Before there was Blu-ray vs HD DVD, or VHS vs Betamax, there was the battle to power them both, AC vs DC. In January 1880, Thomas Edison (Benedict Cumberbatch) filed the patent for his cotton thread filament incandescent light bulb, and the world was forever changed. However, in order to be able to get the electricity to power these bulbs to homes and businesses, Edison would need the help of financial investors. The government had offered him millions to build them munitions, but Edison was adamant that he would never build a device that takes the life of another man. So this Wizard of Menlo Park sought backing from millionaire J.P. Morgan (Matthew Macfadyen, and started work on rolling out his DC-powered system for the New York Stock Exchange.
Meanwhile, in Pittsburgh, industrialist George Westinghouse (Michael Shannon)—after being recently spurned by Edison—decides to pursue his own solution for bringing electricity to the masses. And with the help of his chief electrician Franklin Pope (Stanley Townsend), he develops a new solution that utilizes AC current, which can be transmitted over longer distances at a significantly lower price. And so both men set out to make their system the more more widely adopted one by cities and towns across the nation, kicking off the War of the Currents. While Westinghouse genuinely believes his system to be better and more efficient, Edison will stop at nothing to make sure he “wins” this battle, escalating things by manipulating the press, spinning a narrative that Westinghouse’s DC current is dangerous and deadly.
The Current War is a beautiful, artistic film, with an story and real-life characters, blended with some really unique editing and scene transitions, plus an amazing score. The film features some stellar performances. Cumberbatch is amazing as the ego-driven Edison, who is constantly consumed by his work, often ignoring his wife Mary (Tuppence Middleton) and their two children. Edison’s arrogance doesn’t allow him to accept the possibility that his system may be inferior. And so, in his quest to win this war, he resorts to doing things that would normally go completely against his moral code. Trying to be the voice of reason in his ear is his personal assistant Samuel Insull (Tom Holland), but even he knows that there’s likely no changing Edison’s mind once he has it set on something. Michael Shannon is also phenomenal as George Westinghouse, who starts of as someone who genuinely thinks he has found a better solution to the electricity problem, but is unwittingly pulled into this battle when he is ignored and maligned by Edison. He doesn’t care about making money or being famous, and let an ego get in his way—he just wants to do what is right. Encouraging him in this battle is his wife Marguerite (Katherine Waterston), who has some sneaky ideas of her own.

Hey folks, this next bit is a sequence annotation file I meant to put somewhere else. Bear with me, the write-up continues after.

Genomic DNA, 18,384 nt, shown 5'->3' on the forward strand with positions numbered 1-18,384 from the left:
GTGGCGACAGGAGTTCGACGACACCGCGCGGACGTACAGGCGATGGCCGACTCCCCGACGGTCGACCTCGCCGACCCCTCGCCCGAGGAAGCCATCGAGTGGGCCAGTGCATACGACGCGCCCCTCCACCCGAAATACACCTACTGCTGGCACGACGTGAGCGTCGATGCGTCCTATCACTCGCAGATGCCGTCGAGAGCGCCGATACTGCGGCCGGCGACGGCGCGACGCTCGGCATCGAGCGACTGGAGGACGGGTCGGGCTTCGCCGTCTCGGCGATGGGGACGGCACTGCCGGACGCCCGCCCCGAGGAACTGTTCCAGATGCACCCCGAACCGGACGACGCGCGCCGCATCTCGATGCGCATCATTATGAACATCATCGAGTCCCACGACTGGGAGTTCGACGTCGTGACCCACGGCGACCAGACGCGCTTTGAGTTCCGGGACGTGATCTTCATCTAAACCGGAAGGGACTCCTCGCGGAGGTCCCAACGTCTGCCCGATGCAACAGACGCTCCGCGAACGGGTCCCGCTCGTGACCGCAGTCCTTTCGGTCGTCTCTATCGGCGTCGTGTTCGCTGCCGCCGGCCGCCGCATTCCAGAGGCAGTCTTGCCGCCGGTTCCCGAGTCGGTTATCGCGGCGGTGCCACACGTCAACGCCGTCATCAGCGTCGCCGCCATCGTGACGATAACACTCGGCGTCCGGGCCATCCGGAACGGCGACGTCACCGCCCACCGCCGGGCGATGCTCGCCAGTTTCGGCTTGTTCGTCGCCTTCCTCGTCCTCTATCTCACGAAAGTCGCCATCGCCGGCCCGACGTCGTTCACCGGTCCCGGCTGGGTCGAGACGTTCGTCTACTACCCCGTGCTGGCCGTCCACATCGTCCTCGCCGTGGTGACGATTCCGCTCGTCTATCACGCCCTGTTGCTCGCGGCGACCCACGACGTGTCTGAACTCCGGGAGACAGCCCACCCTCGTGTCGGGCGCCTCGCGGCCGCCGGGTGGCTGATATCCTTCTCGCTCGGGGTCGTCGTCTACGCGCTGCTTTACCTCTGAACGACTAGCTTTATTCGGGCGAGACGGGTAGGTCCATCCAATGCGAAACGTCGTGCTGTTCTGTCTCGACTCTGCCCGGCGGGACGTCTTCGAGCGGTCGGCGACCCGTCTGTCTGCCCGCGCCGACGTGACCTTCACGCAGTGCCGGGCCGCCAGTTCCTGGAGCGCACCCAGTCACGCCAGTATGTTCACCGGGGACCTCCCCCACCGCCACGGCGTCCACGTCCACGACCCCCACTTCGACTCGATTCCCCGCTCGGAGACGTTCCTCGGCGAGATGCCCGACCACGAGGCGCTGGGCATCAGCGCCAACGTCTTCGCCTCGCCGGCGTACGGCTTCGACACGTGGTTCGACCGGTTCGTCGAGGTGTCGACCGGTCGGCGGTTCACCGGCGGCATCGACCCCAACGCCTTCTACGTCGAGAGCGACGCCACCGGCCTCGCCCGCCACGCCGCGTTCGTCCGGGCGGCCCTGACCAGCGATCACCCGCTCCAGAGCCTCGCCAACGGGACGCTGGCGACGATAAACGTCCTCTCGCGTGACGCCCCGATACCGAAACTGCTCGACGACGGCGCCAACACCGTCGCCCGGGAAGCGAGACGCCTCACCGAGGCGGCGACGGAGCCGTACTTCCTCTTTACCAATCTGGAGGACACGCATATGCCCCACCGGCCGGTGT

I started off really enjoying this film, but after a while it just felt like it was stretching things out and going on a bit too long. There were a couple areas of the movie that could have been edited down. First, there were these Civil War flashbacks with George Westinghouse that never really yielded any pay-off. Also, there was a much larger arc following inventor Nikola Tesla (Nicholas Hoult)—he arrives in America filled with ideas, and gets a job at Edison’s lab, but the project he really wants to work on is the DC motor that he has been dreaming of. While Hoult’s performance is strong, this felt like an unnecessary detour in the core story of this battle between Edison and Westinghouse.